Consider a cylindrical container contaning a gas with pressure P1 and volume V1 with a massless piston on top of the cylinder. There is a block of mass m on top of the piston. Suddenly, the mass is removed and so the gas expands irreversibly to a final pressure of P0 which is the external atmospheric pressure. Now I know that work done on a system depends on external forces, so the work done on gas will be = P0 *(change in volume)

Now, I want to know the work done on the atmosphere. So, in this case, my system will be the atmosphere and surroundings should be cylinder contaning the gas. So, work done on atmosphere by the gas will be = - P1 * (change in volume of container)......(or it should be an integral where pressure of gas changes from lower limit of P1 to an upper limit of P0).

So my question is, why are the two work calculated different? Is what I've done correct? One of my friend said that the way I'm calculating the work done by the gas on atmosphere is incorrect, if this is true, then what is the correct way?


1 Answer 1


First let me say that you are correct, and your friend is incorrect.

The work done by the gas on its surroundings is equal to the force per unit area exerted by the gas on the inside piston face integrated over the volume change. But, in a very rapid (irreversible) expansion, the force per unit area acting on the piston face is different from that for a very slow deformation, for two reasons. First of all, the pressure of the gas within the cylinder is not uniform (as a result of gas inertia), so that the volume average of the local gas pressure within the cylinder differs from that at the piston face. Secondly, there are viscous stresses present within the gas, such that the force at the piston face depends not only on the instantaneous volume of the gas, but also on the rate at which the gas volume is changing. So, in a rapid deformation, the gas behavior is not described by the ideal gas law. So the ideal gas law can't be used, except for the initial and final thermodynamic equilibrium states of the gas.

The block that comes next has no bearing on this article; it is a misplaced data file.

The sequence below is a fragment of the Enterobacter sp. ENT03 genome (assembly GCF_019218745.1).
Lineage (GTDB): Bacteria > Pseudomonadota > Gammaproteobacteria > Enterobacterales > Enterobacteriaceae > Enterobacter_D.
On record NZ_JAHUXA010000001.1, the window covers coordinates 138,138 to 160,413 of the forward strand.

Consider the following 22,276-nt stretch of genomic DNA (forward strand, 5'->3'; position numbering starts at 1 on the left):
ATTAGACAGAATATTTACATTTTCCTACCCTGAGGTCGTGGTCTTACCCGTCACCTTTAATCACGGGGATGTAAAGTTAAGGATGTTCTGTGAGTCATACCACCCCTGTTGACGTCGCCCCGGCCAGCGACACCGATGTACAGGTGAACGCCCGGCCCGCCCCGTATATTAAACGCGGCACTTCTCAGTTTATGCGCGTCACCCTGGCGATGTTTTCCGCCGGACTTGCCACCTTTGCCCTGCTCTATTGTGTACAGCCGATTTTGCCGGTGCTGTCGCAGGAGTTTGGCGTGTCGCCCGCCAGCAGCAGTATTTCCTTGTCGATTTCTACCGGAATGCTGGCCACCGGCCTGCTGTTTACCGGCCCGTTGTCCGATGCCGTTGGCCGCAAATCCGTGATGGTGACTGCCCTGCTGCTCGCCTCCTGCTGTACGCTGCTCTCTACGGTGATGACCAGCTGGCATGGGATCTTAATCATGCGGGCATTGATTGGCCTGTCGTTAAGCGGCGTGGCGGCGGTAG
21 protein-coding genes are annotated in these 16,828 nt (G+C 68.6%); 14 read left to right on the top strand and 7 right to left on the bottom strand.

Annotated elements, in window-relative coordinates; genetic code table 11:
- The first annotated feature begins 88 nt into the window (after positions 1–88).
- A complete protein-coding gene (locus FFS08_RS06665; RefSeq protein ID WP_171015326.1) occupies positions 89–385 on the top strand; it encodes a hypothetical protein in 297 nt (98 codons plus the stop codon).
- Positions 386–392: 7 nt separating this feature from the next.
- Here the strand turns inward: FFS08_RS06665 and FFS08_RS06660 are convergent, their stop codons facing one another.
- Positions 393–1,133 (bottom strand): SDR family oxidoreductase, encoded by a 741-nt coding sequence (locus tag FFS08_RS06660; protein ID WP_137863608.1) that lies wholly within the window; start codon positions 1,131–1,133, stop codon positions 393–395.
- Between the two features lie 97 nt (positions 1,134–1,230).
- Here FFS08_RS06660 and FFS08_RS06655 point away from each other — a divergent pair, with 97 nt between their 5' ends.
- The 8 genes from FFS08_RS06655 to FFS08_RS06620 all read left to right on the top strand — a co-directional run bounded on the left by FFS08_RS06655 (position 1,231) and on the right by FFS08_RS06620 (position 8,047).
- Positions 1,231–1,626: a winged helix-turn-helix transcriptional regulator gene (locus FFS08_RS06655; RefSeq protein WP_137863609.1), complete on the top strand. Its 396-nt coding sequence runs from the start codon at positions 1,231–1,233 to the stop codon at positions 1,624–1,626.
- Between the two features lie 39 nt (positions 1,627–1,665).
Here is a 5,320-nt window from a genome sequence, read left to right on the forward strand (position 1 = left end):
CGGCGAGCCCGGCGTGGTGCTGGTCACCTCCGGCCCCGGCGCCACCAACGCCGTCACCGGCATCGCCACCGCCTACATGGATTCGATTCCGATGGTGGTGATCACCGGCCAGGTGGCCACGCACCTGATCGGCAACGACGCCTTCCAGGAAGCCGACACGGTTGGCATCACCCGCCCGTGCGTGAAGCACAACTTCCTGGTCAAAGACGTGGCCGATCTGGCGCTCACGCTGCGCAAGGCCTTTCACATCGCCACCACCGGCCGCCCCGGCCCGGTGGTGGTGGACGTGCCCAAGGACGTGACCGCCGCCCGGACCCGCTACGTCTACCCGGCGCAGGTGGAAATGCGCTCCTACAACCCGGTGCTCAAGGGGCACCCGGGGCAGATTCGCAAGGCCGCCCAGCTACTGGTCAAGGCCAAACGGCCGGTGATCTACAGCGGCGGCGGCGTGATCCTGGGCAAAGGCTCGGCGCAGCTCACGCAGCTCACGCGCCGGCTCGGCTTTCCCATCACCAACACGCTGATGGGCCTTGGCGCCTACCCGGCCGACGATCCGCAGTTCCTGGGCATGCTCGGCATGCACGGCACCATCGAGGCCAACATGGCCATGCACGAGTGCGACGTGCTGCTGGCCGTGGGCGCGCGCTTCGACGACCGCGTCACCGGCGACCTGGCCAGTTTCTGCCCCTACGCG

In the situation you are describing, your only connection to the force per unit area exerted by the gas on the piston comes from the external specification. From a force balance on the massless piston, the force per unit area of the gas on the piston face is equal to the external atmospheric pressure. This is one of the few situations where you can easily determine the work done by the gas in an irreversible expansion or compression.

And of course, for a massless piston, by Newton's third law, the work done by the gas on the piston is minus the work done by the piston (and atmosphere) on the gas.

  • $\begingroup$ Thanks! So you mean if the piston is massless then to calculate work done by gas on atmosphere, I can always take atmospheric pressure in work equation, right? $\endgroup$ Mar 28, 2018 at 10:34
  • $\begingroup$ Yes. That is correct. $\endgroup$ Mar 28, 2018 at 11:24
  • 1
    $\begingroup$ Can we apply work-energy theorem here??If so then what to take of kinetic enrgy $\endgroup$ Apr 2, 2018 at 0:51
  • $\begingroup$ The more general form of the first law for a closed system includes kinetic energy and potential energy: $$\Delta U+\Delta KE+\Delta PE=Q-W$$These are usually negligible. However, if the final or initial thermodynamic state of the system includes significant non-random kinetic energy (say of the entire system, for example), this needs to be accounted for. However, the work-energy theorem often will not apply because of the change in internal energy of the system, and the transfer of heat to the system. $\endgroup$ Apr 2, 2018 at 1:08
  • 1
    $\begingroup$ Sure. If $\Delta U$ and $Q$ are zero, such as in the case of exerting a force to accelerate a rigid block, the work-energy theorem applies. $\endgroup$ Apr 2, 2018 at 1:28

Not the answer you're looking for? Browse other questions tagged or ask your own question.